Home schoolers feel they have more to offer their kids
Richelle Johnson, 9, woke up Wednesday morning at 6, as always, got dressed and read her Bible. At 8 a.m. she started school – in her dining room.
“I like home school because I get out at like 10 in the morning,” Richelle said. “I get to play after that.”
In a small room off of the kitchen, with a picture of Abraham Lincoln and a list of Biblical passages on the wall, Richelle and her brother Mikal, 5, sat at the table to begin their school day.
They started with math studies. Their mother, Diana Johnson, explained remaining fractions to Richelle, often drawing examples on the small dry-erase board. Johnson then reviewed the numbers 80-100 with Mikal.
Johnson said it makes it easier that the two are learning at different levels.
“It’s easier because she can read and understand and I can go help Mikal,” she said. “It’s easier sometimes to do the older guys than the younger guys.”
After math, they moved on to science where they conducted an experiment with balloons to test the weight of air.
They ended with assignments in reading and phonics.
Richelle and Mikal are two of 88 students in the Carson City School District to be taught at home instead of in the traditional public or private school system.
“We felt that’s what the Lord directed us to do,” Johnson said. “We felt we had more to offer our kids by home schooling them.”
Although religious beliefs propel some to teach their children at home, others are unhappy with the school system.
Deedee Foremaster enrolled her daughter in a private school for two years and said that traditional teaching methods did not work. She said her daughter became withdrawn and anxiety-ridden at school.
“My child is very creative and outgoing, she sings constantly,” Foremaster said. “When I put her in the structured school system, she fell apart at the seams.”
Regardless of the reasons that compelled them to enroll in home schooling, parents say they have seen great benefits.
“The relationship I have with my children is much stronger,” said Lois Ward, who home teaches her three sons. “We don’t have to deal with some of the peer pressures.”
She said they also have the freedom to learn at their own pace.
Tia Gonzales, home school parent, said the freedom home school offers is what helps to make it a success.
“My 9-year-old half sits and half stands when he does his work,” she said. “If I make him sit down, he won’t focus.”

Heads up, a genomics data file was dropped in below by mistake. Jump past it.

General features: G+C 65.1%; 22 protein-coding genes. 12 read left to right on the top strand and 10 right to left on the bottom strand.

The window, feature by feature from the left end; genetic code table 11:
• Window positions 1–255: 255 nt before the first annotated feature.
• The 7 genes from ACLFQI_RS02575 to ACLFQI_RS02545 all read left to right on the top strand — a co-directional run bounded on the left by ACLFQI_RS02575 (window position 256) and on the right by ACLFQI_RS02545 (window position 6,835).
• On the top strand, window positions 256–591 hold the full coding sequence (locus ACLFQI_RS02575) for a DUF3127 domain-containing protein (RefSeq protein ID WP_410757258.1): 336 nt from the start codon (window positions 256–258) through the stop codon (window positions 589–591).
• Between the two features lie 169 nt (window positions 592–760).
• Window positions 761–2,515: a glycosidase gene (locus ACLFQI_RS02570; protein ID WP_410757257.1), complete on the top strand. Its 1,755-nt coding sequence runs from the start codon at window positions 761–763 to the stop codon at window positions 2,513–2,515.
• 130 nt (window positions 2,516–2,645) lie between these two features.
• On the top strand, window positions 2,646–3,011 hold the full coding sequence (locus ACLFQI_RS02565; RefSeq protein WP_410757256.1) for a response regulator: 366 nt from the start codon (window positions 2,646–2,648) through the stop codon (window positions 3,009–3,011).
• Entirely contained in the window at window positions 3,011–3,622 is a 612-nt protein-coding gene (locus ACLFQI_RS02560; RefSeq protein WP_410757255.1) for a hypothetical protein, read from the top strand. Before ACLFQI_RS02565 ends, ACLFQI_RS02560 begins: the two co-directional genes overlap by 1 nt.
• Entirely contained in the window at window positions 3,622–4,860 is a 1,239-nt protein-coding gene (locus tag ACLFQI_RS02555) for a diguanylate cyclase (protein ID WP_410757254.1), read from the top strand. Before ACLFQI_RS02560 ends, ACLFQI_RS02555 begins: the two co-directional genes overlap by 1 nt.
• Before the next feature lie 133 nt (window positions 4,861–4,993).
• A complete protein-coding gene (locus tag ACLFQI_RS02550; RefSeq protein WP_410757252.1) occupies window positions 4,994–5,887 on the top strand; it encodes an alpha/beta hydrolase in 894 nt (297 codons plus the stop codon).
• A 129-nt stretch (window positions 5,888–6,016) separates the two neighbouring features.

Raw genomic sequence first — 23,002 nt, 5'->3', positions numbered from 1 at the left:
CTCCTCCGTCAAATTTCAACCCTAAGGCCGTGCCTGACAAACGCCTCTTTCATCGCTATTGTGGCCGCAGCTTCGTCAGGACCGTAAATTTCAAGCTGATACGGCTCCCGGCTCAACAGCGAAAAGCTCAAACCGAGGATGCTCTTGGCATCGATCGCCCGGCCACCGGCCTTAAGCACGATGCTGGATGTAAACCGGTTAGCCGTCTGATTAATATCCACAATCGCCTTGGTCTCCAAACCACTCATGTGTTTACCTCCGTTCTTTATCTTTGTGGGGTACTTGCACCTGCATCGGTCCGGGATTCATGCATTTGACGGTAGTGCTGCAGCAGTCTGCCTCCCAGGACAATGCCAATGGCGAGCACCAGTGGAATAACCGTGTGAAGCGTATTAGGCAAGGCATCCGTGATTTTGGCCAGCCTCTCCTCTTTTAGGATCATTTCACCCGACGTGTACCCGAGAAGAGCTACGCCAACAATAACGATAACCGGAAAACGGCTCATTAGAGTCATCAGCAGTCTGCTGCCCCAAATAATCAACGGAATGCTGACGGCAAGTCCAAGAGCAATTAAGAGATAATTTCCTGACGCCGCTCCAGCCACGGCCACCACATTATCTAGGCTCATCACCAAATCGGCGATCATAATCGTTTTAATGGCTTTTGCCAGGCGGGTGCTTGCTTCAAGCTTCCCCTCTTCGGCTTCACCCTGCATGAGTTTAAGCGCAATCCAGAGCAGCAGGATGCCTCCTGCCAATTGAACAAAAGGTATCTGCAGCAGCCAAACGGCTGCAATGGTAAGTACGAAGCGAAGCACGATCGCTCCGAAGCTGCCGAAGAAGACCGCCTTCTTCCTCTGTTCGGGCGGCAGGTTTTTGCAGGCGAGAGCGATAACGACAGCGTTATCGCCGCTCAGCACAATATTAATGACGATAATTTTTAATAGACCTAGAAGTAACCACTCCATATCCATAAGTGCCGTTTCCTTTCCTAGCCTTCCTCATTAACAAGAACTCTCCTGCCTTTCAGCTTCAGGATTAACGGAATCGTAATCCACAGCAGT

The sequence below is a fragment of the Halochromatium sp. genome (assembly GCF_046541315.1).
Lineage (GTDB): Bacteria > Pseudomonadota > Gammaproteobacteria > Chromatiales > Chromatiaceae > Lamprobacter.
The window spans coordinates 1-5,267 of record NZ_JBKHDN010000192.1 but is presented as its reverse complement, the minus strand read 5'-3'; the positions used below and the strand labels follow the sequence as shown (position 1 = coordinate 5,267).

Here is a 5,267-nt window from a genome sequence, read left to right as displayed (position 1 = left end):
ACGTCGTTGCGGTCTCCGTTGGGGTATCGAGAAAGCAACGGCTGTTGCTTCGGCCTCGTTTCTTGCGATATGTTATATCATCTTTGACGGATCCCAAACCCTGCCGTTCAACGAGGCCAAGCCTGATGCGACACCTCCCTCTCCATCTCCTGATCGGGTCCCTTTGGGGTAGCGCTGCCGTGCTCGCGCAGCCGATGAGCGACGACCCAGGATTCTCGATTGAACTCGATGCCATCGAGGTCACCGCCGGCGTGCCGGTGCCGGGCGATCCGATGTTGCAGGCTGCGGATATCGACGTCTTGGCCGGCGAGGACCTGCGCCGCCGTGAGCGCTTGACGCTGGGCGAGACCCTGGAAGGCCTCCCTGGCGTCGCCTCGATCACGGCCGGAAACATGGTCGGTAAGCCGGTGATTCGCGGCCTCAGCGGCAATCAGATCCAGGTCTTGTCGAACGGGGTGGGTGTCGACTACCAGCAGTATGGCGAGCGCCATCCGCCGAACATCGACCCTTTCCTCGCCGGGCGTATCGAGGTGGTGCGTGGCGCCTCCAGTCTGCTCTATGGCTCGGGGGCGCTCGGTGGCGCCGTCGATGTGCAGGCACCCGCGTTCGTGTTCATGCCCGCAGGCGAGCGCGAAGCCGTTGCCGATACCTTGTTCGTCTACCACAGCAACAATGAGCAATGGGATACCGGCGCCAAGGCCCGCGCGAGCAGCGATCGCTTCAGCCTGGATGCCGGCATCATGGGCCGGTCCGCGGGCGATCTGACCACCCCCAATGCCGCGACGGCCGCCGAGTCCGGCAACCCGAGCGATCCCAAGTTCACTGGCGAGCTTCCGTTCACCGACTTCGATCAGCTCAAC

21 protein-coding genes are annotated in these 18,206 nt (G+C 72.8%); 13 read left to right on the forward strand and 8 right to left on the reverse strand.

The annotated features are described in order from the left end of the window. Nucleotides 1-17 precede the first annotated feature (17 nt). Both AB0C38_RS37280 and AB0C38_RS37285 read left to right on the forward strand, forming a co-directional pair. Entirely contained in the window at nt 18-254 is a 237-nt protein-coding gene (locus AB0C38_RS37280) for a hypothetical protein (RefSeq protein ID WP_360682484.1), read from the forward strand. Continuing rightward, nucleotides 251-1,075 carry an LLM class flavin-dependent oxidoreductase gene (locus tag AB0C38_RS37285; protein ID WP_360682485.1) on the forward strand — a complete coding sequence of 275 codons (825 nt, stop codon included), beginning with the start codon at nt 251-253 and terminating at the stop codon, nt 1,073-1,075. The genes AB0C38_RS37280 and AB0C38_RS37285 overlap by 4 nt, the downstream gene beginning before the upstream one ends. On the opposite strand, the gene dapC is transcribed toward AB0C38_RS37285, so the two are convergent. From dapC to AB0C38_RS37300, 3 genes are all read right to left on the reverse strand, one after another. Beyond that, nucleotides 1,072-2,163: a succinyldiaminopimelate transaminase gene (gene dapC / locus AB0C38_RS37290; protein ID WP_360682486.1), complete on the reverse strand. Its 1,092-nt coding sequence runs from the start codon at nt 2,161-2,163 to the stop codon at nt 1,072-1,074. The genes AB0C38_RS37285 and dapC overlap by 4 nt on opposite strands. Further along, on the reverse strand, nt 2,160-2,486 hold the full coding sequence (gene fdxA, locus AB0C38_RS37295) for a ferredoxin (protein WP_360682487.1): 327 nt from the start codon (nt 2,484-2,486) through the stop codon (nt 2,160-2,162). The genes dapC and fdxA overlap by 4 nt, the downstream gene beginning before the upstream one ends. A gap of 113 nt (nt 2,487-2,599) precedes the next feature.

Although school is held in each individual home, parents form groups to network and support one another.
“It’s like tag-team home schooling,” Gonzales said.
Gonzales runs a group called “Discovering Fun” with seven other families.
The group meets at least once a week for a field trip or other activity.
They also schedule a “mom’s night out” once a month, when mothers go out, eat pizza and discuss teaching methods.
Foremaster said talking to other home school parents helps her be a better teacher.
“I received an education degree from the University of Nevada, Reno, so sometimes I take a very structured approach,” she said. “It helps to get perspective from the other parents.”
Not only are they involved in the various home school groups, but other programs are available as well.
“My kids are more involved now than they would be if they were in public schools,” Johnson said. Both of her children participate in AYSO soccer.
Carson City School District recently adopted a new program in which home school students can take some classes from the school, such as band or drama.
“They can’t do sports, but we’d like to eventually see them do that, too,” Gonzales said.
The museum also offers a program every second and fourth Tuesday of each month in which home school students participate in various activities.
In fact, parents said one of the biggest challenges for home schooling is finding enough time for it all.
“You could go hog wild in trying to get your kids everything and miss out on the good home stuff,” Gonzales said.
Each parent is free to choose from a plethora of curriculum guides.
Parents have the option to choose a correspondence program that is approved by the district or to plan their own curriculum, which must be approved by the school district.
Johnson plans her own curriculum and orders her textbooks from a catalog produced by Bob Jones University Press.
“I pick what I feel is best and what will best suit the kids,” she said.
Standardized testing is available to home school students but is not mandatory.
“It’s more or less left to the parents,” said Marsha Nichols, who is in charge of the home school program as the assistant to the associate superintendent.
She said parents sign a form taking full responsibility for the education of their children upon applying for home school.
Gonzales said the most important thing all parents can do is educate in the home, whether they home school their children or not.
“I don’t feel that in this day and age there is enough support for parents either home school or otherwise,” Gonzales wrote in her January newsletter. “Not everybody can home school, but everybody can home educate.”
Despite the location, school is school.
“I don’t want to do this anymore,” Mikal complained during his math assignment.
“I know,” his mom answered. “But you have to do it anyway.”